Published on Project Syndicate, by Shahid Javed Burki, Feb. 16, 2011.
ISLAMABAD – Pakistan’s domestic situation is becoming increasingly precarious. Indeed, serious questions are now being raised as to whether the country can survive in its present form.
Such questions stem from a growing fear that Islamist groups might once again make a serious bid to capture the levers of power in the country. If that is not possible because of the presence of a large and disciplined military, the Islamists might attempt to carve out some space for themselves in which to establish a separate system of governance more fully aligned with what they view as the principles of Islam.
Islamist groups’ previous attempt to create such a space was successfully countered by the military in 2009, when it drove insurgent forces from the sensitive district of Swat and the tribal agency of South Waziristan.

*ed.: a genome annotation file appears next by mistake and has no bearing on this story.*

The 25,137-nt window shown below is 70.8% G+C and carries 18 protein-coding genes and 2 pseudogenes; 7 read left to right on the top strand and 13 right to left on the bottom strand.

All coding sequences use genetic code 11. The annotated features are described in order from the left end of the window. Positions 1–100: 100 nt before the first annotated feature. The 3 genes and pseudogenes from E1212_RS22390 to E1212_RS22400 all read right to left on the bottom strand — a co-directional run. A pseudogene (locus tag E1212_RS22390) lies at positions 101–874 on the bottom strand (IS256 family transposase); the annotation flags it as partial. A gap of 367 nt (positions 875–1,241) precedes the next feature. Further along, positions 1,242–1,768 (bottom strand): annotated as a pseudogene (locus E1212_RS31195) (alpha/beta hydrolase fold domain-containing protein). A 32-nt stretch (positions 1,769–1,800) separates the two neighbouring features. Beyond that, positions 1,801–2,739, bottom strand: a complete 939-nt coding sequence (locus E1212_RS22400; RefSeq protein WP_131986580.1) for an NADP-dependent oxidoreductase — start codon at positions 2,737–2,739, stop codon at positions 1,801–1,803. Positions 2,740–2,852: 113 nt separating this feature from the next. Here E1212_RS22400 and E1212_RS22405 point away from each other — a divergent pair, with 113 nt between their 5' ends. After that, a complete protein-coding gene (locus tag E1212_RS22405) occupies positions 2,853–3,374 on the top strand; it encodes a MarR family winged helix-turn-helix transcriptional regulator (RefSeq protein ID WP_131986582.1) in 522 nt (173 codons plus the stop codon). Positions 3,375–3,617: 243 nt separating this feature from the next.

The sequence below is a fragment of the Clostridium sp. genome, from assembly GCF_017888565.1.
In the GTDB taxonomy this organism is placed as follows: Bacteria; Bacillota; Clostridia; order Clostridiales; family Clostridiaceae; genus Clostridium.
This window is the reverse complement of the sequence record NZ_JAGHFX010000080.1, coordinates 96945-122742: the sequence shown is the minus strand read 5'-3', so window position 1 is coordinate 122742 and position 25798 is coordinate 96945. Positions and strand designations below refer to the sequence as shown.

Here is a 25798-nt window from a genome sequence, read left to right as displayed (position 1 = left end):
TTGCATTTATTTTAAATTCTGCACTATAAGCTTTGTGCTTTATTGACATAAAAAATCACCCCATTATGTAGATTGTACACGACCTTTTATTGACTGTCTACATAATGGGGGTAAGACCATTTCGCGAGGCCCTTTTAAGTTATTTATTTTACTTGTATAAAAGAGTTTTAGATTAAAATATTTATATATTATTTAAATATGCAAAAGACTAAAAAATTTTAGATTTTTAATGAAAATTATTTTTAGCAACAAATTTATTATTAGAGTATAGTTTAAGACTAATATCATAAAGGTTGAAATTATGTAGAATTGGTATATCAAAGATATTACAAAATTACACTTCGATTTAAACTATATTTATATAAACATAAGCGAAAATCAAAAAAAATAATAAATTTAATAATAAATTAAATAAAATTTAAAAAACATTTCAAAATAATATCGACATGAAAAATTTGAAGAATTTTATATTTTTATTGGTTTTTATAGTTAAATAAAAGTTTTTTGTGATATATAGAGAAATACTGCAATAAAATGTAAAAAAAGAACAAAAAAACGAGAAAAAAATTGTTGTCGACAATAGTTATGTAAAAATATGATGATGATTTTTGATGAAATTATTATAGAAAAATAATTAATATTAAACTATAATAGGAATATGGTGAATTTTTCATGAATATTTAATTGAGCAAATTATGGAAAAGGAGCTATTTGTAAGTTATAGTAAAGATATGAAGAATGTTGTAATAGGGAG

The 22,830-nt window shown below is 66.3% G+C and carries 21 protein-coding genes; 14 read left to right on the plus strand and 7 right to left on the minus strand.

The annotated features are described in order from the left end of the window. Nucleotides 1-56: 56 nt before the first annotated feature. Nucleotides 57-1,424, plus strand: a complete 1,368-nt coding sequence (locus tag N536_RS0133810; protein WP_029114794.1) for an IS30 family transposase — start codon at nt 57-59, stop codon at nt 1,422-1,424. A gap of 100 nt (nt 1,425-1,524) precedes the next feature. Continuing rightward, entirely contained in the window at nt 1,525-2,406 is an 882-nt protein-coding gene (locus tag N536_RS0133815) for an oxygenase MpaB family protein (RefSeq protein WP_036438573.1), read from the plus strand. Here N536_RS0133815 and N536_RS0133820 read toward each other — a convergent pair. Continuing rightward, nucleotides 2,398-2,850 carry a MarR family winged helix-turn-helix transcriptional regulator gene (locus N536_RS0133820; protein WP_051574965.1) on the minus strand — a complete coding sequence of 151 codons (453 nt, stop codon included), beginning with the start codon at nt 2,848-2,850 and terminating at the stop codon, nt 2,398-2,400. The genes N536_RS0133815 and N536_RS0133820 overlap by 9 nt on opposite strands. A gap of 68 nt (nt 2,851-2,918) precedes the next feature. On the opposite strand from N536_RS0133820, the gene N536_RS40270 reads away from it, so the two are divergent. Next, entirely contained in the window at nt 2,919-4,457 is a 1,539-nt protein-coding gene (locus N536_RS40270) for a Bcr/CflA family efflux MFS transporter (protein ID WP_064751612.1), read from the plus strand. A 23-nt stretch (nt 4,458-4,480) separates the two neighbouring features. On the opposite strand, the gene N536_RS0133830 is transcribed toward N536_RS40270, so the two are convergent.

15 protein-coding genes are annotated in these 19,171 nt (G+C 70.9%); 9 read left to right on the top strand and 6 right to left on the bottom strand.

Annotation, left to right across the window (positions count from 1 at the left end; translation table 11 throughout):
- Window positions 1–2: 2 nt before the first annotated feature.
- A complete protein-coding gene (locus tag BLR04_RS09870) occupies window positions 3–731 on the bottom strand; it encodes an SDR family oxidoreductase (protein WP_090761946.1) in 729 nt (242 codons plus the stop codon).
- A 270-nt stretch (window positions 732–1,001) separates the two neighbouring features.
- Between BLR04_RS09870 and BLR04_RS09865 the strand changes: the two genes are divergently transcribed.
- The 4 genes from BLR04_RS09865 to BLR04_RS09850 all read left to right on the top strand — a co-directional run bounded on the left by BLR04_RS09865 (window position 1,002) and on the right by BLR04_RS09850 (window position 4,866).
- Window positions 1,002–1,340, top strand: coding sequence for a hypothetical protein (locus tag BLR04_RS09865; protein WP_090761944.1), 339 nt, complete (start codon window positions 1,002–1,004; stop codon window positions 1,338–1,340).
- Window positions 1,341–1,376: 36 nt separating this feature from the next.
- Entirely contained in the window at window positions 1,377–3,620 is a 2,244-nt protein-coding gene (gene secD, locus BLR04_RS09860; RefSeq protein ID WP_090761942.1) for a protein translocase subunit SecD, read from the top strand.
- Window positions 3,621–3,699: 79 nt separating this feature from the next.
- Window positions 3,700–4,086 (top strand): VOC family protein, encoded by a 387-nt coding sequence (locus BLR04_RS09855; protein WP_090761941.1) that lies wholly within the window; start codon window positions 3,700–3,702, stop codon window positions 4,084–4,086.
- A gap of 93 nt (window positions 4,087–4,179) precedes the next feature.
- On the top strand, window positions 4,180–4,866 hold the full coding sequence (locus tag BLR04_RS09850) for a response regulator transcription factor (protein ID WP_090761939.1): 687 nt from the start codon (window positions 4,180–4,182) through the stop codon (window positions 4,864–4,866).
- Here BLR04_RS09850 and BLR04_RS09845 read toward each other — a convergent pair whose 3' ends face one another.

Today, however, Pakistan’s military may not be prepared to act with the force and conviction it showed last time. Its resolve to counter the Islamists’ growing influence has been weakened by two unfortunate events: the recent assassination of Salman Tasser, the governor of Punjab, Pakistan’s most populous province, and the deaths last month of two young men allegedly at the hands of an American official named Raymond Davis … //
… Indeed, Pakistan’s rate of economic growth is the slowest on the South Asian mainland – one-half that of Bangladesh and one-third that of India. A sharp increase in the prices of essential commodities means that the real income of the bottom 60% of the population has declined.
Sluggish economic activity has increased the rate of urban unemployment to an estimated 34% of the labor force. While a functioning democratic system and a vibrant media may have provided outlets for people to vent their frustration with the state of the economy and the quality of governance, the political elite now recognizes that many ingredients in the Pakistani situation were present in those Middle Eastern countries where street politics have reached the boiling point.
The message is clear: democracy that does not deliver tangible benefits will not prevent Pakistan’s people from demanding radical change. The question now is whether the political class has the wherewithal to act accordingly. (full text).